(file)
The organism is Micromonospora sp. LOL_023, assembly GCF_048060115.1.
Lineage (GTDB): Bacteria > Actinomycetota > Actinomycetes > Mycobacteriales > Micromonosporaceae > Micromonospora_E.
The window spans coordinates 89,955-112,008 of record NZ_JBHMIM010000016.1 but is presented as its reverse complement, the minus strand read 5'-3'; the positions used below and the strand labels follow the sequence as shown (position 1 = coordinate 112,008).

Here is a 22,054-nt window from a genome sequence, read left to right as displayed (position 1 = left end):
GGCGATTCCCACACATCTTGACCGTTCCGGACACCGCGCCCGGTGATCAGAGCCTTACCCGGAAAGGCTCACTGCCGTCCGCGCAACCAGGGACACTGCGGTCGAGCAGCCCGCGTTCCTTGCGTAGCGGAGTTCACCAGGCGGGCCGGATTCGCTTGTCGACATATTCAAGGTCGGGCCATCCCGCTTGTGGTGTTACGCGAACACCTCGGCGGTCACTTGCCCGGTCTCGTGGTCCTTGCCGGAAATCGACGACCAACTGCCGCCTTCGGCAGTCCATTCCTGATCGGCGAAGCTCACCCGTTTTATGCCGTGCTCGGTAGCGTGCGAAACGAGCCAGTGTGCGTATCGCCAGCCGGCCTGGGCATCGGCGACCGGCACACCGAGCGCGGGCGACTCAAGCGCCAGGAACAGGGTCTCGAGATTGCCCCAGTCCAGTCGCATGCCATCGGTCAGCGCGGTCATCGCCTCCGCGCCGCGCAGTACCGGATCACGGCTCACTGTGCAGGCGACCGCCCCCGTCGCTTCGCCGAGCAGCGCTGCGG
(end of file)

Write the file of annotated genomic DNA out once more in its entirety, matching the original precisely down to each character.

The organism is Micromonospora sp. LOL_023, assembly GCF_048060115.1.
Lineage (GTDB): Bacteria > Actinomycetota > Actinomycetes > Mycobacteriales > Micromonosporaceae > Micromonospora_E.
The window spans coordinates 89,955-112,008 of record NZ_JBHMIM010000016.1 but is presented as its reverse complement, the minus strand read 5'-3'; the positions used below and the strand labels follow the sequence as shown (position 1 = coordinate 112,008).

Here is a 22,054-nt window from a genome sequence, read left to right as displayed (position 1 = left end):
GGCGATTCCCACACATCTTGACCGTTCCGGACACCGCGCCCGGTGATCAGAGCCTTACCCGGAAAGGCTCACTGCCGTCCGCGCAACCAGGGACACTGCGGTCGAGCAGCCCGCGTTCCTTGCGTAGCGGAGTTCACCAGGCGGGCCGGATTCGCTTGTCGACATATTCAAGGTCGGGCCATCCCGCTTGTGGTGTTACGCGAACACCTCGGCGGTCACTTGCCCGGTCTCGTGGTCCTTGCCGGAAATCGACGACCAACTGCCGCCTTCGGCAGTCCATTCCTGATCGGCGAAGCTCACCCGTTTTATGCCGTGCTCGGTAGCGTGCGAAACGAGCCAGTGTGCGTATCGCCAGCCGGCCTGGGCATCGGCGACCGGCACACCGAGCGCGGGCGACTCAAGCGCCAGGAACAGGGTCTCGAGATTGCCCCAGTCCAGTCGCATGCCATCGGTCAGCGCGGTCATCGCCTCCGCGCCGCGCAGTACCGGATCACGGCTCACTGTGCAGGCGACCGCCCCCGTCGCTTCGCCGAGCAGCGCTGCGG